holding college not entitled to charitable immunitySummary of this case from Davidson v. Colonial Williamsburg
Civ. A. No. 85-0247-A.
April 17, 1986.
Wendal D. Jackson, Bristol, Tenn., J.D. Bowie, S. Gray Robinson, Bristol, Va., for plaintiff.
George M. Warren, Jr., Bristol, Va., Phillip Anderson, James R. Austin, T. Daniel Frith, Roanoke, Va., William W. Eskridge, Abingdon, Va., for defendants.
Plaintiff, a resident of Alaska, brought suit in the District Court of Alaska against defendants, all residents of Virginia, for injuries she sustained on the campus of Virginia Intermont College on April 15, 1985 when a roof access hatch cover blew off during stormy weather. On motion by defendants, pursuant to 28 U.S.C. § 1404(a), the case was transferred to the Western District of Virginia wherein venue and jurisdiction were proper, 28 U.S.C. § 1332. The case is now before the court on Virginia Intermont's motion for summary judgment, pursuant to Fed.R.Civ.P. 56, on grounds that the college is an institution immune from tort liability under the doctrine of charitable immunity.
Defendant, Virginia Intermont College, contends that there are no genuine issues of material fact in the action against Virginia Intermont and that the only remaining question is one of law: whether or not Virginia Intermont College is a charitable institution immune from tort liability. Defendant contends that under the laws of the Commonwealth of Virginia and according to cases before the Fourth Circuit Court of Appeals in which the doctrine of charitable immunity was applied, it is immune as a charitable institution from liability for injuries sustained by one who is a beneficiary of the institution.
Plaintiff primarily relies as support for denying defendants' motion on a Virginia Supreme Court case, Purcell v. Mary Washington Hospital, 217 Va. 776, 232 S.E.2d 902 (1977) and on a Virginia Circuit Court case, Costello v. University of Richmond, No. LG-1720 (Rich. Cir.Ct., (Jan. 31, 1985)). In both cases the courts denied the institutions the benefit of charitable immunity defense on grounds that neither was a charitable institution. Plaintiff further contends that the defense of charitable immunity is inapplicable in this suit because Virginia Intermont carries liability insurance, has contracted to indemnify the other defendants in this suit, is an elitist operation, and generates income and profits.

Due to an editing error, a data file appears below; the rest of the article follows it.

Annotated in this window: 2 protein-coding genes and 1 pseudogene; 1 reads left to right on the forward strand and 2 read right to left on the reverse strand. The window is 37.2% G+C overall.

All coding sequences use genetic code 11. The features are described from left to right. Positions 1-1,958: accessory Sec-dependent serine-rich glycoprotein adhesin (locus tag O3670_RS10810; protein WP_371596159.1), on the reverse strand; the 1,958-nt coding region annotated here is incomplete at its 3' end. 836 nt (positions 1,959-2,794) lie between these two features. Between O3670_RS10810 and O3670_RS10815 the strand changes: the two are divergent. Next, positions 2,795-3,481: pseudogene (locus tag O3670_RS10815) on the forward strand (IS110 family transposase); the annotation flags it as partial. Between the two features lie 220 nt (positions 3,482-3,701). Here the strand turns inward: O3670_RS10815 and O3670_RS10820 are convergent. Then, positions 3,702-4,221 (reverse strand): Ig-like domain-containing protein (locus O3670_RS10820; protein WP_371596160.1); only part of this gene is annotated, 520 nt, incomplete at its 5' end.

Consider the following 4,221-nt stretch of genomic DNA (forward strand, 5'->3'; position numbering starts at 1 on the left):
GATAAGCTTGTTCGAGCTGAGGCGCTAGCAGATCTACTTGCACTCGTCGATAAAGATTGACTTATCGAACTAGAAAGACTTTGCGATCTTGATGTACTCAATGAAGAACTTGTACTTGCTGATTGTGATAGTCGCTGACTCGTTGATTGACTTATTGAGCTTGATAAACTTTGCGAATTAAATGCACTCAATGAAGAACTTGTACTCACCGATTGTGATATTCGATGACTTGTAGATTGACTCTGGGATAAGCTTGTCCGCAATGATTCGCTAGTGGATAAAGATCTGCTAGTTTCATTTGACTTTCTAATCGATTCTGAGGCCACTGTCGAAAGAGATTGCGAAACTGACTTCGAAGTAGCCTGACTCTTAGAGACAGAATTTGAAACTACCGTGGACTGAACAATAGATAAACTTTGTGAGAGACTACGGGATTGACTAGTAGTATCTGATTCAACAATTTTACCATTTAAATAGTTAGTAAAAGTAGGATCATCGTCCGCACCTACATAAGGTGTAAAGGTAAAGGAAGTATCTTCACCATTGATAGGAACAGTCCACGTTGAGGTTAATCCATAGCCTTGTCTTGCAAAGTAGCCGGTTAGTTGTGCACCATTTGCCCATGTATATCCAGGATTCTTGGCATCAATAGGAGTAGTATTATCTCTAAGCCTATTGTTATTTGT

Defendant maintains that liability insurance coverage is irrelevant to a determination of the availability of the charitable immunity defense to tort liability and that the indemnification agreements have no bearing on the application of the charitable immunity doctrine as to beneficiaries of the charity.
The issue before the court is a narrow one: whether Virginia Intermont College is a charitable institution and, therefore, able to assert the defense of charitable immunity in an action brought by one of its students. Because this cause of action arose in Virginia, the court is constrained to apply the substantive laws of the Commonwealth of Virginia.
In the determination of the status of Virginia Intermont College, the court is mindful of the characterization of the institution for tax purposes. However, the fact that V.I. may be exempt from federal and state taxation is not dispositive of the issue of the college's status in the present litigation. It is highly unlikely that the standards used by the taxing authorities to classify an organization as being tax exempt are interchangeable with those applied by the courts in determining immunity from tort liability for organizations. The public policy behind tax liability and tort liability is inherently dissimilar; therefore, the standards applied in imposing liability in each body of law cannot be interchanged.